It’s like you’re seeing the future of Broadway when Rachel Hafell steps on stage as Peggy Sawyer. Hafell is a total treat as the bright-eyed hopeful who finds herself sincerely drawn to Julian Marsh. Just as Sawyer is the package deal, so is Hafell. She’s sweet and filled with promise and theater passion all tied up with such talent that she makes those high kicks and big numbers look easy. The moment she steps onto the stage, you feel like applauding, as if some big star had just landed. Hafell is one to keep an eye on.
Erika Amato brings more than the usual to her role of Dorothy Brock, the difficult Broadway performer who’s past her prime. But that’s just the character. Amato herself is filled with stage pizazz and human touch. Amato shines in the beautiful number, “I Only Have Eyes for You.” By the way, that number was created by Warren and Dubin for the 1934 movie Dames, but added to the 1980 42nd Street stage musical.
Brock’s suitor and show backer is Abner Dillon, played with animated glee by the oh-so-delightful Ron Wisniski. Her real love, though, is Pat Denning, played with handsome presence by Patrick Oliver Jones, who was in productions of 42nd Street at Bucks County Playhouse and the Goodspeed.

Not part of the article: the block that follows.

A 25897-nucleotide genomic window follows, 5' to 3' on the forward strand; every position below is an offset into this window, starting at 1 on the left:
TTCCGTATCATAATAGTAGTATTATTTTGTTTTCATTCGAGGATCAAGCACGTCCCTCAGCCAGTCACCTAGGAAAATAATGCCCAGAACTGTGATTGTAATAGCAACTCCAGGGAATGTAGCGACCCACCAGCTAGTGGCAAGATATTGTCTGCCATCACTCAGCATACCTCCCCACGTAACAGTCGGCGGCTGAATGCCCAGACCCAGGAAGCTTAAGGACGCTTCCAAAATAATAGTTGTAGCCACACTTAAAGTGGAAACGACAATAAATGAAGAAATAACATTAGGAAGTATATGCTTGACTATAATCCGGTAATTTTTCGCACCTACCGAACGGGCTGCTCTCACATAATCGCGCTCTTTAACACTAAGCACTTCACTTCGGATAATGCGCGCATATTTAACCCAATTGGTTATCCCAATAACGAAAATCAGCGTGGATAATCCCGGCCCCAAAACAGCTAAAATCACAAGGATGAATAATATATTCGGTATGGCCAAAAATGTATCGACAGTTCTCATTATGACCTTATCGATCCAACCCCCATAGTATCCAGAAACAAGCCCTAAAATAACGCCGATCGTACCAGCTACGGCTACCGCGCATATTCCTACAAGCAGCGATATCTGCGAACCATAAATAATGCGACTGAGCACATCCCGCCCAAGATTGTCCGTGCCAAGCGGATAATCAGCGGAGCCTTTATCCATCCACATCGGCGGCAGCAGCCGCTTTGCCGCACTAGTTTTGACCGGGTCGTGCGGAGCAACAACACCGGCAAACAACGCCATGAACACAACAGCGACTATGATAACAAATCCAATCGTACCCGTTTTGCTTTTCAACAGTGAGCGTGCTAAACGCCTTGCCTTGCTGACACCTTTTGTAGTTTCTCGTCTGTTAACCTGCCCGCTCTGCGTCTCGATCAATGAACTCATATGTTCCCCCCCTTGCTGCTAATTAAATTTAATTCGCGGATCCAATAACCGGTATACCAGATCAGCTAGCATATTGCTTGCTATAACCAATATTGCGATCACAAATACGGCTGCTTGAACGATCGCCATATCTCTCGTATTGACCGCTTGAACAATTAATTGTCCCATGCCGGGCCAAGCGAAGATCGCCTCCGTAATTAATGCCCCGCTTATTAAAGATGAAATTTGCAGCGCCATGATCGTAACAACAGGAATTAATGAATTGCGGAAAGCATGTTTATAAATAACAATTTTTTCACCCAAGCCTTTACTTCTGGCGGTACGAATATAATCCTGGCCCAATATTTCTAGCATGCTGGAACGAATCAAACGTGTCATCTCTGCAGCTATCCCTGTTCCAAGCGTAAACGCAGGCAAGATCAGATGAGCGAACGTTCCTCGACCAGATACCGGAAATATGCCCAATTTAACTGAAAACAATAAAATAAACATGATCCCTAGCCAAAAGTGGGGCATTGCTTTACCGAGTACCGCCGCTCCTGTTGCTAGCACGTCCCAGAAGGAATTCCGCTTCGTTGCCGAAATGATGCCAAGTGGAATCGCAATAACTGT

Lanene Charters is a ball of talented energy who has big, infectious fun as Maggie, the heart-of-gold soubrette. Her many Broadway credits include Elf, Big, Titanic and Mamma Mia! Bryan Thomas Hunt stands out in his role of Billy Lawlor. While this is his Riverside debut, Hunt has performed in the best regional theaters in America. Jessica Wockenfuss makes a wonderful Annie, the hoofer who becomes a good friend to Sawyer.
The corps in this show is…well…superb. Leggy and showy, they make it all sizzle. The show begins with Jeremy Benton as Andy Lee, the choreographer of Pretty Lady, leading the troupe in a series of moves. It is thrilling to watch and hear all that syncopated tap dance. Benton is a dream of a dancer, making Boyd’s choreography look like a walk in the park.